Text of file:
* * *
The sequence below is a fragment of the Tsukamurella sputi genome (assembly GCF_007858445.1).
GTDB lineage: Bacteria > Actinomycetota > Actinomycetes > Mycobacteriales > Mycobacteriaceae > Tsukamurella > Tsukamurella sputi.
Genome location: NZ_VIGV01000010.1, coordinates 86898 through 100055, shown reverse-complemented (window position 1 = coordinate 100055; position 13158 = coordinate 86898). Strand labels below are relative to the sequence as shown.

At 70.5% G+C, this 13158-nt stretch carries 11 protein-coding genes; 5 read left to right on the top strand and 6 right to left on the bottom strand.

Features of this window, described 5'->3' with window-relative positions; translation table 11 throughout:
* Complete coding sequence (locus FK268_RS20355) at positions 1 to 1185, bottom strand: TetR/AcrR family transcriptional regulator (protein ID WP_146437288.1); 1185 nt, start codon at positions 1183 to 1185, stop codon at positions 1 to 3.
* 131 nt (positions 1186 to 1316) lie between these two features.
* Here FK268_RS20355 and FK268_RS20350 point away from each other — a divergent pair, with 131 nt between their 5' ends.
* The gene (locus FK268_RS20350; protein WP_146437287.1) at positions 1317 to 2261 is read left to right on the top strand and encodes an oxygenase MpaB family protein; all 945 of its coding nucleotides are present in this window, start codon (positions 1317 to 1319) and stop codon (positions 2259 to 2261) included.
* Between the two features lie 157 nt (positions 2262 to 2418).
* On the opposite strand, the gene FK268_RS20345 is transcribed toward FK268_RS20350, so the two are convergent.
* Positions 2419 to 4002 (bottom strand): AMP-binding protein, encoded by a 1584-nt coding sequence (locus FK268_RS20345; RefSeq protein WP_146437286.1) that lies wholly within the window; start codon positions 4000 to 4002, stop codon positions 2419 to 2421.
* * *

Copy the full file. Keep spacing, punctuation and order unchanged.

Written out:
The sequence below is a fragment of the Tsukamurella sputi genome (assembly GCF_007858445.1).
GTDB lineage: Bacteria > Actinomycetota > Actinomycetes > Mycobacteriales > Mycobacteriaceae > Tsukamurella > Tsukamurella sputi.
Genome location: NZ_VIGV01000010.1, coordinates 86898 through 100055, shown reverse-complemented (window position 1 = coordinate 100055; position 13158 = coordinate 86898). Strand labels below are relative to the sequence as shown.

At 70.5% G+C, this 13158-nt stretch carries 11 protein-coding genes; 5 read left to right on the top strand and 6 right to left on the bottom strand.

Features of this window, described 5'->3' with window-relative positions; translation table 11 throughout:
* Complete coding sequence (locus FK268_RS20355) at positions 1 to 1185, bottom strand: TetR/AcrR family transcriptional regulator (protein ID WP_146437288.1); 1185 nt, start codon at positions 1183 to 1185, stop codon at positions 1 to 3.
* 131 nt (positions 1186 to 1316) lie between these two features.
* Here FK268_RS20355 and FK268_RS20350 point away from each other — a divergent pair, with 131 nt between their 5' ends.
* The gene (locus FK268_RS20350; protein WP_146437287.1) at positions 1317 to 2261 is read left to right on the top strand and encodes an oxygenase MpaB family protein; all 945 of its coding nucleotides are present in this window, start codon (positions 1317 to 1319) and stop codon (positions 2259 to 2261) included.
* Between the two features lie 157 nt (positions 2262 to 2418).
* On the opposite strand, the gene FK268_RS20345 is transcribed toward FK268_RS20350, so the two are convergent.
* Positions 2419 to 4002 (bottom strand): AMP-binding protein, encoded by a 1584-nt coding sequence (locus FK268_RS20345; RefSeq protein WP_146437286.1) that lies wholly within the window; start codon positions 4000 to 4002, stop codon positions 2419 to 2421.